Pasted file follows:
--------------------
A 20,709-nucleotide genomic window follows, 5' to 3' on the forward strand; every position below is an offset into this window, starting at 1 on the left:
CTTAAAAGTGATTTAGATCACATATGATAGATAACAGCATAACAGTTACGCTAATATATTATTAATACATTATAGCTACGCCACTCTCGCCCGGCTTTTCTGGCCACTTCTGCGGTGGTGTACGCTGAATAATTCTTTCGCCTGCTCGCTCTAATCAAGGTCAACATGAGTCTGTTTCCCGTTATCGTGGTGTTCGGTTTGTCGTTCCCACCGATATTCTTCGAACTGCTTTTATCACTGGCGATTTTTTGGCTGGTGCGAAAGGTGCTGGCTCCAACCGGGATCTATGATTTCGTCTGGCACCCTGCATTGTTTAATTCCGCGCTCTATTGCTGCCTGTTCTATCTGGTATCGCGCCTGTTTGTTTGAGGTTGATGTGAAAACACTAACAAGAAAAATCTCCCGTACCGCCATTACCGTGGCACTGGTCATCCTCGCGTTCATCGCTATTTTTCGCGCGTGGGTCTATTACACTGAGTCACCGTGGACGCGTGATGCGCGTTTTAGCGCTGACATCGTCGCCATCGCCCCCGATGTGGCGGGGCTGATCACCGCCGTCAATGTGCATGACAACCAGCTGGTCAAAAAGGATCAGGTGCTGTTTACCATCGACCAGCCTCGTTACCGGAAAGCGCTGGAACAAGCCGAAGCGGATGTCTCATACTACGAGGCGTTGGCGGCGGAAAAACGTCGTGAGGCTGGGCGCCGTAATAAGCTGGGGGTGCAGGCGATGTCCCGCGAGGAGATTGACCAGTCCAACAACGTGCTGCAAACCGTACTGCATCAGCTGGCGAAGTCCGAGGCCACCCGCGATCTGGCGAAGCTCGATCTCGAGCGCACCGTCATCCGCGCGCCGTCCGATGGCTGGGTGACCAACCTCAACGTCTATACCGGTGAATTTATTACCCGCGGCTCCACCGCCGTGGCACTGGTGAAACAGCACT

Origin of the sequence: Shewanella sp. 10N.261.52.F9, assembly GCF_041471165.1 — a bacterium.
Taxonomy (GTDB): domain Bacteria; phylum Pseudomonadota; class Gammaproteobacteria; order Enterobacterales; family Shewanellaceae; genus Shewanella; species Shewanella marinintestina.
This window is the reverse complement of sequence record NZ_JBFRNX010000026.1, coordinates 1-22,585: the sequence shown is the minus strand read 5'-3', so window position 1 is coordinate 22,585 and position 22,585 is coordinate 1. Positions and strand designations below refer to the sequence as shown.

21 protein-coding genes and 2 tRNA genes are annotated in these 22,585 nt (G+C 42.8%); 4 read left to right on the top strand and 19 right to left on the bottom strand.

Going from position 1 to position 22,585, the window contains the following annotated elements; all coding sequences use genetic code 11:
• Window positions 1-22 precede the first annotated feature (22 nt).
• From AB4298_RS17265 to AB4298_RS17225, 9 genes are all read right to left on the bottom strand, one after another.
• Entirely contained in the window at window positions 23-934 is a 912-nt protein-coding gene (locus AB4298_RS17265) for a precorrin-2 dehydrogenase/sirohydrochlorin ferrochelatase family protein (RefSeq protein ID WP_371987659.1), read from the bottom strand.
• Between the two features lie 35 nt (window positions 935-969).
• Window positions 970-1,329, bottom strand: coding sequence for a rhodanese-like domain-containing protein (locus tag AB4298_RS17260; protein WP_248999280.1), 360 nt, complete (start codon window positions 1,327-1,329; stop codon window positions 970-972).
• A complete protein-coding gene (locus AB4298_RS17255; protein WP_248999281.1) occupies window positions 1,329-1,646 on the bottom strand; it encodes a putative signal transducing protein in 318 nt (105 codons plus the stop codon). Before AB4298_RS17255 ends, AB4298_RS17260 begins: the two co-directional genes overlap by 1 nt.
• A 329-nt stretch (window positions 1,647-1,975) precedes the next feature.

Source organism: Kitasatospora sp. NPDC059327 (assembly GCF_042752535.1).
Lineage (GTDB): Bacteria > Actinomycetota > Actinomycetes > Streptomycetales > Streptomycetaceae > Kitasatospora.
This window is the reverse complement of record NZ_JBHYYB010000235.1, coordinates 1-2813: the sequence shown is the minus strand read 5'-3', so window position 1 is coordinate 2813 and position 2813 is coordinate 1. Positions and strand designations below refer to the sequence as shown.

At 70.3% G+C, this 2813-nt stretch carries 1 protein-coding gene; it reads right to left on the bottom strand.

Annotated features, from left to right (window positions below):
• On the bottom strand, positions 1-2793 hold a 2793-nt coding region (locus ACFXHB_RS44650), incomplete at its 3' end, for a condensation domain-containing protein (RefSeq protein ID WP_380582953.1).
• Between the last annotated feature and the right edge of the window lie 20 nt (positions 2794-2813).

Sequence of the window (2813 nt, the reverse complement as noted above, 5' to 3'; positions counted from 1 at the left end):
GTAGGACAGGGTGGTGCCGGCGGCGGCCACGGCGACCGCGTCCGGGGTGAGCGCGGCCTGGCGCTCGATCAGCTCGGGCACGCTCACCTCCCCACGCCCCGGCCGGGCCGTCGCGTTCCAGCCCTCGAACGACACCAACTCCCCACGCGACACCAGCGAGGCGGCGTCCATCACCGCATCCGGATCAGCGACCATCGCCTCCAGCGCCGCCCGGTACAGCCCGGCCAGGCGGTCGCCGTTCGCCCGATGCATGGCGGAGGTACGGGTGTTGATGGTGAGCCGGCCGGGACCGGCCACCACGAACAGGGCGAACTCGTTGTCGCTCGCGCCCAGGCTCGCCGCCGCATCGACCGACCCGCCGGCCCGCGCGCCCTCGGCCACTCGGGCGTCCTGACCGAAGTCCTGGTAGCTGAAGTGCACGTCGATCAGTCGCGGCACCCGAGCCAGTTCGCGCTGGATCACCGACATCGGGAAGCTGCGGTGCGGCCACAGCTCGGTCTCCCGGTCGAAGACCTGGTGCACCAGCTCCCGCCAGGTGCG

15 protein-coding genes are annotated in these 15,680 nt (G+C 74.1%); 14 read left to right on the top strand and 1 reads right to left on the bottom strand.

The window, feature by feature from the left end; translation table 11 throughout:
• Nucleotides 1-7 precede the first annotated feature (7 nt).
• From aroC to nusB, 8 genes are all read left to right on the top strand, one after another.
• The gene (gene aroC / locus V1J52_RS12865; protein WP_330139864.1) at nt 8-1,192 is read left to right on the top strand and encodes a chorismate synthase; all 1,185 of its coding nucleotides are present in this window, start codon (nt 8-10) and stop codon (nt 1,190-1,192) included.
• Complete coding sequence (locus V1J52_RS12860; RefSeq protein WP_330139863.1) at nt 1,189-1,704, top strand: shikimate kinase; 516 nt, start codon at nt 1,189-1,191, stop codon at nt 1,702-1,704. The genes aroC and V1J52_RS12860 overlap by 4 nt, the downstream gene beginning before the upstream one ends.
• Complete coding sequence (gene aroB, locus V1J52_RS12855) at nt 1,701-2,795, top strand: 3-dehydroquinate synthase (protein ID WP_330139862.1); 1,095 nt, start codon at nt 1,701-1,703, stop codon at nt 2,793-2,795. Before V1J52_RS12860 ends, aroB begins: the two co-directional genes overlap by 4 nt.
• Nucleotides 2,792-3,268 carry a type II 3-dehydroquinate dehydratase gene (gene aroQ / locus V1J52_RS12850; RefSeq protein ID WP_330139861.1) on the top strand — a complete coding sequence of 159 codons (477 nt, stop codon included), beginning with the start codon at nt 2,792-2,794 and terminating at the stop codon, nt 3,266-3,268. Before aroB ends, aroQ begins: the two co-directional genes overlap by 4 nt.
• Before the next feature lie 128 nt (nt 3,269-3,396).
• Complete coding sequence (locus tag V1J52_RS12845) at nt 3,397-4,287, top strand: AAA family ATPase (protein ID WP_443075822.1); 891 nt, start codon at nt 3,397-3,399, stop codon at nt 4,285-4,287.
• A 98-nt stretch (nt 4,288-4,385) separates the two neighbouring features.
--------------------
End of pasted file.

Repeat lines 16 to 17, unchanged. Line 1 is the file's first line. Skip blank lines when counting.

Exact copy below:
Lineage (GTDB): Bacteria > Actinomycetota > Actinomycetes > Streptomycetales > Streptomycetaceae > Kitasatospora.
This window is the reverse complement of record NZ_JBHYYB010000235.1, coordinates 1-2813: the sequence shown is the minus strand read 5'-3', so window position 1 is coordinate 2813 and position 2813 is coordinate 1. Positions and strand designations below refer to the sequence as shown.